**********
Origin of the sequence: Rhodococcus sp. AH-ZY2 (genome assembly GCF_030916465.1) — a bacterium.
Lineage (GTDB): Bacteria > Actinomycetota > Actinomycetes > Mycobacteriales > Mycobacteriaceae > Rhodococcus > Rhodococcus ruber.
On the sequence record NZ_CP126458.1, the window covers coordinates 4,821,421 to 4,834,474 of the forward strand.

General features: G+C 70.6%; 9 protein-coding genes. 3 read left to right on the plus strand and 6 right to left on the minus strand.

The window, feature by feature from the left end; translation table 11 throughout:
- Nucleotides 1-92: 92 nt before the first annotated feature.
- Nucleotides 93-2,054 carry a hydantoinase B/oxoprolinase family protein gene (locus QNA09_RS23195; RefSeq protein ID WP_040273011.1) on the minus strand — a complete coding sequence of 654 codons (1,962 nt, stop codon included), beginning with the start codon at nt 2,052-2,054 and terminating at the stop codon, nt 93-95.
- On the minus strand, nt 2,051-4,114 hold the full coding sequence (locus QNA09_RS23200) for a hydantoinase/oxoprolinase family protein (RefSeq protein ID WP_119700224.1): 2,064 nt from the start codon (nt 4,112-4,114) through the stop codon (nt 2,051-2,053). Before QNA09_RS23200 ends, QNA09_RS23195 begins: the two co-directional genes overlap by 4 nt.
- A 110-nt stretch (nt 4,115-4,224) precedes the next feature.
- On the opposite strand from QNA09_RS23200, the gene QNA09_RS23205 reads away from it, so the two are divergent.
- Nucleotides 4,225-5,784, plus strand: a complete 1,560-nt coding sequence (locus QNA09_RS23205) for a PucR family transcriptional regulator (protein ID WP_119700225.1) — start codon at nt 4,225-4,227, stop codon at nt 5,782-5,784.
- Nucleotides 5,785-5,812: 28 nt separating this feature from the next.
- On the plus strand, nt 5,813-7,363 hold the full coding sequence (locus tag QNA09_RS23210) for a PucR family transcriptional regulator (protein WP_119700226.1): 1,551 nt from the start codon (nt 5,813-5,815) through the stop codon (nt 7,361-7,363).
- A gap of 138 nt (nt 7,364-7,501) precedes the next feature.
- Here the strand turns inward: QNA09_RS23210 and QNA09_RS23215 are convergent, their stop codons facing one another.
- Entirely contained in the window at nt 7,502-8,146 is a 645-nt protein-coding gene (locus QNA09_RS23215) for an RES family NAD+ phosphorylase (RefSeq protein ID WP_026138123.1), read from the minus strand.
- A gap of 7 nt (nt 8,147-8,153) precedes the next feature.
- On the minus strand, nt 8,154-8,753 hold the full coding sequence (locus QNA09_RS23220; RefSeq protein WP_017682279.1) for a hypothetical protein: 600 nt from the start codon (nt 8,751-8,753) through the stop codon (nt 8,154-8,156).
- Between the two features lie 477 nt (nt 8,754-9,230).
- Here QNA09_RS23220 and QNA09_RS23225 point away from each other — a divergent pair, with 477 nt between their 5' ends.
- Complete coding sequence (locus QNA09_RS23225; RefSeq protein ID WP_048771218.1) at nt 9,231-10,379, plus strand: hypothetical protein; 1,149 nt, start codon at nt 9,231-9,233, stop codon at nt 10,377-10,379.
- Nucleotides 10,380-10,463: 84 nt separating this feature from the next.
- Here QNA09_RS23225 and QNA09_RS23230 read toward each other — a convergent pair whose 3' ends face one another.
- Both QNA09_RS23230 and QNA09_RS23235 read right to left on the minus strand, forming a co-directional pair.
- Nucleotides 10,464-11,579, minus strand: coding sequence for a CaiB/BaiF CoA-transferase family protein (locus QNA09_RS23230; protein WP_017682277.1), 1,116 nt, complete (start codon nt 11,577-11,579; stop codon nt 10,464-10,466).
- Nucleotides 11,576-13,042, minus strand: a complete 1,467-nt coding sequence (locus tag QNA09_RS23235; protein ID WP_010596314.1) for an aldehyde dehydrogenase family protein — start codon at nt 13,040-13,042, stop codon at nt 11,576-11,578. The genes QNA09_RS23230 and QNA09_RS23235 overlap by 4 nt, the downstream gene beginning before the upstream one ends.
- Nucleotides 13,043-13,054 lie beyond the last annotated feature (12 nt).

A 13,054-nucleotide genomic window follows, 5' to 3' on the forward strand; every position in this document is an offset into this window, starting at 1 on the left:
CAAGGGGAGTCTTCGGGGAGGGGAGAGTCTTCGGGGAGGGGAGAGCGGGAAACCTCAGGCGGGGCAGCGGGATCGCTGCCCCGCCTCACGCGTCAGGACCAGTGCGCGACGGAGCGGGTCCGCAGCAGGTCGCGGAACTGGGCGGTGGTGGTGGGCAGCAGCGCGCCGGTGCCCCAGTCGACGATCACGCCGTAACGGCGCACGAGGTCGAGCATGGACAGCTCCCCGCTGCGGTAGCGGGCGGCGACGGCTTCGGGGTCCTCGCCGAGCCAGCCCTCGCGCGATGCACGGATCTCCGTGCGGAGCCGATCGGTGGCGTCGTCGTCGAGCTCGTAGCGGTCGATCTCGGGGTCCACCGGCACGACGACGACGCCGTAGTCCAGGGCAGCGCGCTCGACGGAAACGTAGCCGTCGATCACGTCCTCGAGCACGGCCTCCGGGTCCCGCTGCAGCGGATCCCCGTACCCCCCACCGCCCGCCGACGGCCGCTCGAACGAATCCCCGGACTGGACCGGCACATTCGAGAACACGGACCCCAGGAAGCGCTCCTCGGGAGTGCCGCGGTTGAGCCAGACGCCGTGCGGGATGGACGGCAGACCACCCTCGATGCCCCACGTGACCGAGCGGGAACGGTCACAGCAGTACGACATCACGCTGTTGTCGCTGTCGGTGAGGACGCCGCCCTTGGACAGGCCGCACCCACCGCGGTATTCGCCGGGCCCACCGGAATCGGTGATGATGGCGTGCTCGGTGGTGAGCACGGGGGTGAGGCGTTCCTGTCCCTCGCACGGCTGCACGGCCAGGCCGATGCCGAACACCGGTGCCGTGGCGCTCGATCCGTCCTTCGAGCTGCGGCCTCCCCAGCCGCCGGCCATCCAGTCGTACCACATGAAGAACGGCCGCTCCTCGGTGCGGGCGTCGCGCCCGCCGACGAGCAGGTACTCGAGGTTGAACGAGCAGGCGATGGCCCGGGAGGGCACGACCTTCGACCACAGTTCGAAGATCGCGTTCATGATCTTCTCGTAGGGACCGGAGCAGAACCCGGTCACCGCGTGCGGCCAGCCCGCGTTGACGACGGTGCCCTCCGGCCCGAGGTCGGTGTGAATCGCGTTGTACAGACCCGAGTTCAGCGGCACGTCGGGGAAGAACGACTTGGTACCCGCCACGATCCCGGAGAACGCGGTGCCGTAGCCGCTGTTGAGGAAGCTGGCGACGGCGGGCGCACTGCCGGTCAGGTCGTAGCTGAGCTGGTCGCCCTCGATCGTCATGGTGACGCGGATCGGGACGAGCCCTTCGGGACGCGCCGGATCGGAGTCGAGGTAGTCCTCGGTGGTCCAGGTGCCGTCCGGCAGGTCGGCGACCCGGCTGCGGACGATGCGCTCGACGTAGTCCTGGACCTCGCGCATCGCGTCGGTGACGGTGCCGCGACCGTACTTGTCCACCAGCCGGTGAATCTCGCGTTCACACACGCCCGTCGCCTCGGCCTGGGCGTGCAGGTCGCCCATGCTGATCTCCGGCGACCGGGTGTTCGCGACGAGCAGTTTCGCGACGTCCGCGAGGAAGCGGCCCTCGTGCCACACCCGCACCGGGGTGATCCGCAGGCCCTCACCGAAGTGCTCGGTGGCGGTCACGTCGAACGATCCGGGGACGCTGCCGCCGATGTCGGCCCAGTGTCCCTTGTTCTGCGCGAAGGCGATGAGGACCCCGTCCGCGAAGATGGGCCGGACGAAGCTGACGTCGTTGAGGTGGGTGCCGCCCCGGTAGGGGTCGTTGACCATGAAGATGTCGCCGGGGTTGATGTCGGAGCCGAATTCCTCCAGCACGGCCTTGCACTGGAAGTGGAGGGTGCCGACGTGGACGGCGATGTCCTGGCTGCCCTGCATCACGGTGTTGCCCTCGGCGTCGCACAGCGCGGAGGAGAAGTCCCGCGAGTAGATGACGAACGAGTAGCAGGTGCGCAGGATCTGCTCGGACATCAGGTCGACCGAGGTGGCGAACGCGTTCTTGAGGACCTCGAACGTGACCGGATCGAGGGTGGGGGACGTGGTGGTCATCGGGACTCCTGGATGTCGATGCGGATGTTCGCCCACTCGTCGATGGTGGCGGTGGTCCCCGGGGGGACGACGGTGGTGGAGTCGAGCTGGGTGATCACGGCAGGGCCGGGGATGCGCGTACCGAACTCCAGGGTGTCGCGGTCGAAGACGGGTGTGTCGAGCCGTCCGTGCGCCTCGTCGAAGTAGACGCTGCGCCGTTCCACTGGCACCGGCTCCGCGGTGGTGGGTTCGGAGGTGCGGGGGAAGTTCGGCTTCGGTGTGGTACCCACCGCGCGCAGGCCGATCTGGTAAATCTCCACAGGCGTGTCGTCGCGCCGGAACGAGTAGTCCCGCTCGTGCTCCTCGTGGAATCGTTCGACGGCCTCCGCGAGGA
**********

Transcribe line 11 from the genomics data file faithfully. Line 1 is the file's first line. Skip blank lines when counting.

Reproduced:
- Nucleotides 4,225-5,784, plus strand: a complete 1,560-nt coding sequence (locus QNA09_RS23205) for a PucR family transcriptional regulator (protein ID WP_119700225.1) — start codon at nt 4,225-4,227, stop codon at nt 5,782-5,784.